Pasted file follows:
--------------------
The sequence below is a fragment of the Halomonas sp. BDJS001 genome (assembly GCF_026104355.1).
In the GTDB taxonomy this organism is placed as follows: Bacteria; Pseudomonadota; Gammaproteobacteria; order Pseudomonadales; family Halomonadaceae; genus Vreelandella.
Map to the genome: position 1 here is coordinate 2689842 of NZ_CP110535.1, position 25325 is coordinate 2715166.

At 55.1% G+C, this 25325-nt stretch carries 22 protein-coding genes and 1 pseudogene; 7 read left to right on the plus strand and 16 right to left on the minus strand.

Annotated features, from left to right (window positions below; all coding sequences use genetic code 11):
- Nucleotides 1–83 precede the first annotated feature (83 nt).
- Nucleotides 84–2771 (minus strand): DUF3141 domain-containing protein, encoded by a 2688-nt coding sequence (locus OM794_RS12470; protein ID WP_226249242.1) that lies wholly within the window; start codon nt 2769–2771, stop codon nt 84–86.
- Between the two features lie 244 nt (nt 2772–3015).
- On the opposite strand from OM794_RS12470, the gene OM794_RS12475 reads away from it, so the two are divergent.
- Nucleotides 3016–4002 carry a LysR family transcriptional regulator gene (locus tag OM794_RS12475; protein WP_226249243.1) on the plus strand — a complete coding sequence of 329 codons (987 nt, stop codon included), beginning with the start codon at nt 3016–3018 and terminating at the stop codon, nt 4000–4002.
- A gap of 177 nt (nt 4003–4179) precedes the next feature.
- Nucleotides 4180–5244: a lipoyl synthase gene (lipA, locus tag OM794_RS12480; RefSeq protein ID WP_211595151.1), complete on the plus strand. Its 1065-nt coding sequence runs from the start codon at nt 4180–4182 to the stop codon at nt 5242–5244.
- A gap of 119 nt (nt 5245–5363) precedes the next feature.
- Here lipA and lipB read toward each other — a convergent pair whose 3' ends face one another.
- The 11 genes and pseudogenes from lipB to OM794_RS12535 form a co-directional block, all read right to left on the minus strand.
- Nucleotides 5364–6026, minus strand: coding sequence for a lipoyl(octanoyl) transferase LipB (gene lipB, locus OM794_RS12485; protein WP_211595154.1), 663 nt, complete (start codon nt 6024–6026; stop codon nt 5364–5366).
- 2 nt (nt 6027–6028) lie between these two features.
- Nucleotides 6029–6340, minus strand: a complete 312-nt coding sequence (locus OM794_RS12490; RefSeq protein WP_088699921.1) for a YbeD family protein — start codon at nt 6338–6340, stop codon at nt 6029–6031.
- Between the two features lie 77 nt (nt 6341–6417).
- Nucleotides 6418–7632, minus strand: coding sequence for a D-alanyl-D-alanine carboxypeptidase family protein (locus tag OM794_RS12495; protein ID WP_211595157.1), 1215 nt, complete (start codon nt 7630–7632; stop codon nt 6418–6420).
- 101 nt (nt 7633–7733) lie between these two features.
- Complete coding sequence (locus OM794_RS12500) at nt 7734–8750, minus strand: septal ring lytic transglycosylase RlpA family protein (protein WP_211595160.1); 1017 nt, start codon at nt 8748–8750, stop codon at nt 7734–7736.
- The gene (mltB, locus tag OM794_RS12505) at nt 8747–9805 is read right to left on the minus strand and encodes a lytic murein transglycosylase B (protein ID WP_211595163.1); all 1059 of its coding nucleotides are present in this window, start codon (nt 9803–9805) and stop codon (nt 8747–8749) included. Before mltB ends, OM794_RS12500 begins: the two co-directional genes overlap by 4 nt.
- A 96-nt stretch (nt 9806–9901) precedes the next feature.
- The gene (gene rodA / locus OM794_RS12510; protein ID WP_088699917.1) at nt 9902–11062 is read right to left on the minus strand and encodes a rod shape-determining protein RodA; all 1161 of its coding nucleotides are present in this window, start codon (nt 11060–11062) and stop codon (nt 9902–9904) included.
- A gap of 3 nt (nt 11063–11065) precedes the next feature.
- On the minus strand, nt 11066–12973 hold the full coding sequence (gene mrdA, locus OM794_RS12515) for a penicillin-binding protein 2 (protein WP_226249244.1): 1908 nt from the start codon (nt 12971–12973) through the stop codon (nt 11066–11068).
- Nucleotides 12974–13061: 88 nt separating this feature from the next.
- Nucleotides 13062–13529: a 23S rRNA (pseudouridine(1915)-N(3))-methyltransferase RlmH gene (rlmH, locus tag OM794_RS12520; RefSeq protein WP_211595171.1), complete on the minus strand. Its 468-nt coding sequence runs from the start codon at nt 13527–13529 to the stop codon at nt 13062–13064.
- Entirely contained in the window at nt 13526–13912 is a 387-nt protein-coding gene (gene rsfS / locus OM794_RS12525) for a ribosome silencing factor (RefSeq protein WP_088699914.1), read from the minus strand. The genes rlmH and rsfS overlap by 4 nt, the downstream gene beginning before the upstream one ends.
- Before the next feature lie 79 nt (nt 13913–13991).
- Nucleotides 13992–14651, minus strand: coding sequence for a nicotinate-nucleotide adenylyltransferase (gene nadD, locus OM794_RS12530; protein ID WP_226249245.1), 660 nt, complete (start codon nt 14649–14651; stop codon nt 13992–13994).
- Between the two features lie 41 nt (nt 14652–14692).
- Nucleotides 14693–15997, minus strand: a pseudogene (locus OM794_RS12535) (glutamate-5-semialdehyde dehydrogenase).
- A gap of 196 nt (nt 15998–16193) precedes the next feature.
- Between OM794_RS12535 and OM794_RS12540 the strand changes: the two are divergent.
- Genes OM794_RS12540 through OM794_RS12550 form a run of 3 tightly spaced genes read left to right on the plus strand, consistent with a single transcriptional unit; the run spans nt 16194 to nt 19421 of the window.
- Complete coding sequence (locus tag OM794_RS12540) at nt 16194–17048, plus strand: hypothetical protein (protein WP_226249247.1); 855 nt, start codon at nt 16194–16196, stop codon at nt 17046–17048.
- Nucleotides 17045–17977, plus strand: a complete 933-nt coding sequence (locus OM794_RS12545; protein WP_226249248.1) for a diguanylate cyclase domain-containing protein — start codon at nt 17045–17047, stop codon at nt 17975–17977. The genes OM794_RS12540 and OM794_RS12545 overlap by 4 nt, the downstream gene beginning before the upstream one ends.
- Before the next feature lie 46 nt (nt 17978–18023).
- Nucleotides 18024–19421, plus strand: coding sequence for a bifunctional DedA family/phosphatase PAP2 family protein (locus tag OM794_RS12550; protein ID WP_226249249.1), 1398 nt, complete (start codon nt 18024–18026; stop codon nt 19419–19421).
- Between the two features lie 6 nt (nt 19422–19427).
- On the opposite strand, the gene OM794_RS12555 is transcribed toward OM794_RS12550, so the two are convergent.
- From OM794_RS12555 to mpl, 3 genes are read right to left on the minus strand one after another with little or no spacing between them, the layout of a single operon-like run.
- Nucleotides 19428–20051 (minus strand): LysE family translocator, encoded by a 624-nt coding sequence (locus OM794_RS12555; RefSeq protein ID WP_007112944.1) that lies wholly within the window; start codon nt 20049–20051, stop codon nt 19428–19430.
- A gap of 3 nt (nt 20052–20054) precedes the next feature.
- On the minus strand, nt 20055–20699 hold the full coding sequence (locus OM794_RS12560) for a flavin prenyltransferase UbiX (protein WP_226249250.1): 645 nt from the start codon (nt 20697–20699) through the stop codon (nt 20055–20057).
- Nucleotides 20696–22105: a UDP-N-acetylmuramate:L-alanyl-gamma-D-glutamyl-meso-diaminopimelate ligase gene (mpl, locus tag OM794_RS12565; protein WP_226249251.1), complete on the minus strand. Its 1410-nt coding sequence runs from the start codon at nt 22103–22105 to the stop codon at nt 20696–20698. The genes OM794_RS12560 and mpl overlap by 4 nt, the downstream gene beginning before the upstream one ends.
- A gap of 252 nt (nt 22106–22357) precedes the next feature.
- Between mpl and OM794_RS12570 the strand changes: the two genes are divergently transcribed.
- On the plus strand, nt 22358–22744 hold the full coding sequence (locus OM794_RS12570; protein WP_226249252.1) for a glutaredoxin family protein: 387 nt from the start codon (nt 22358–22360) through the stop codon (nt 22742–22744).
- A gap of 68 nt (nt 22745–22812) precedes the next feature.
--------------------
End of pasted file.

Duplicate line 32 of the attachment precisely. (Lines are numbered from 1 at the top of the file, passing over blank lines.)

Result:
- Nucleotides 13992–14651, minus strand: coding sequence for a nicotinate-nucleotide adenylyltransferase (gene nadD, locus OM794_RS12530; protein ID WP_226249245.1), 660 nt, complete (start codon nt 14649–14651; stop codon nt 13992–13994).